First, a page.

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David Cameron's EU dilemma Opens UK's Can of Worms...

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On 23 January 2013 the prime minster called for an "in/out" referendum on whether Britain should remain a member of the EU. During the questions following his speech he discussed the SNP's Scottish independence referendum and talked about the democratic rights of the Scottish people to decide their own future. However, in taking this stance Mr Cameron has now driven the British government into a cul-de-sac and he doesn't have a reverse gear. It would appear that Mr Cameron hasn't considered a couple of very important scenarios. For example:-

Scenario number 1:-

The SNP loses the Scottish independence referendum in 2014 and a form of Devo-Max is introduced across the UK. Scotland and Wales keep their national identities whilst England is broken up into nine regional pieces. Two years after this in 2017 the EU "in/out" referendum is undertaken and the results show overwhelming support for EU membership from the Scottish and Welsh populations but complete rejection from the English regions, who due to the size of their combined population dictates a withdrawal from the EU. The SNP would shout very loudly that the democratic rights of the Scottish were being ignored and trampled upon. The Scottish government along with the Welsh government would have a legitimate right to claim that the British government was forcing its will onto both the Scottish and Welsh people. Due to that claim the SNP could instigate a second independence referendum, whilst Plaid Cymru could instigate their first independence referendum for Wales. However, this time all the pro EU political parties would be supporting independence for both countries. The dissolution of the UK would occur and potentially the social union could become a hostile relationship between the nations of the UK due to their different relationships with the EU.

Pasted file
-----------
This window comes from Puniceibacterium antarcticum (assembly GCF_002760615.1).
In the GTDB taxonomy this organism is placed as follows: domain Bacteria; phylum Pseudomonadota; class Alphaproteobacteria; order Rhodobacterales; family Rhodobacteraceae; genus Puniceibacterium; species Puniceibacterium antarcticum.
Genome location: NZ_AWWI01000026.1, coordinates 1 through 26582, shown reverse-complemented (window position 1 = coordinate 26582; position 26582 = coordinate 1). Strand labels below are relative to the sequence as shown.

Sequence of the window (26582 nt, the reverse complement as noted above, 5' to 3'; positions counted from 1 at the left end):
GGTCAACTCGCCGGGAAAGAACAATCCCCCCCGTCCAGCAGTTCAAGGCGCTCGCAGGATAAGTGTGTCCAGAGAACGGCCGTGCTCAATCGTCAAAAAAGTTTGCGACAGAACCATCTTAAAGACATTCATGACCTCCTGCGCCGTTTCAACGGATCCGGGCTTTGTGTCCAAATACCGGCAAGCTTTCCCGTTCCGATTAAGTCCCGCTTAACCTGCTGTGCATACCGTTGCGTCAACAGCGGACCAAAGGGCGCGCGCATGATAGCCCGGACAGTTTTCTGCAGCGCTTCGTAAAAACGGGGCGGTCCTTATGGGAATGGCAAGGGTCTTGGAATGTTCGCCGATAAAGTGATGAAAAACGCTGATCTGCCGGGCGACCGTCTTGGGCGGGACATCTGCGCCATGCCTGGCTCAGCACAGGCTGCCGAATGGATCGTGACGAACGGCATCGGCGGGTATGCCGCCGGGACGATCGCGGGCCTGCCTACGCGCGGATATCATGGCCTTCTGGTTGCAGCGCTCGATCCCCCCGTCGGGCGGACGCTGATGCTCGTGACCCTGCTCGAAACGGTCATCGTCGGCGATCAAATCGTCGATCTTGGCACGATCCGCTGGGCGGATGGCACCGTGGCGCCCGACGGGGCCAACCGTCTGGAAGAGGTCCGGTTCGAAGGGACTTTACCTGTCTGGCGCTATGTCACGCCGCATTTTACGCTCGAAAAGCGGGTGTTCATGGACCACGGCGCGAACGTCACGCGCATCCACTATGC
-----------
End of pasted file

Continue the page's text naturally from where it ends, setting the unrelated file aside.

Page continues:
Scenario number 2:-

The SNP wins the Scottish independence referendum in 2014 and refuses to call for an in /out EU referendum. The EU countries annoyed by the British government's attempted tactical negotiations with them use the potentially fatal internal problems faced by the countries within Britain to clearly state that all former negotiations with the EU were by a British government that no longer legally exists. They seize the opportunity and state that Scotland, England and Wales now need to negotiate completely different terms with them. Scotland and Wales embrace the EU without calling for an "in/out" referendum but a British government that now only controls England which is heavily influenced by a new anti EU Englishness pushes ahead with an in /out referendum and England leaves the EU.

David Cameron's pronouncement of an EU "in/out" referendum has created a number of scenario's that the UK might face, some have far reaching consequences if we want to maintain a stable social union between our different national groups. You only need to look at our islands history to see our troubled past - stable working relationships can quickly change. Only arrogance and ignorance would tell you that history won't repeat itself.

Of course, David Cameron's dilemma can be avoided. If he supported a structured national federal system with a coherent foreign policy that fairly represented all the nations of the UK then he would be able to argue that he had a mandate for the UK. However, to do that he would need to create an English executive and he would need to do so very quickly.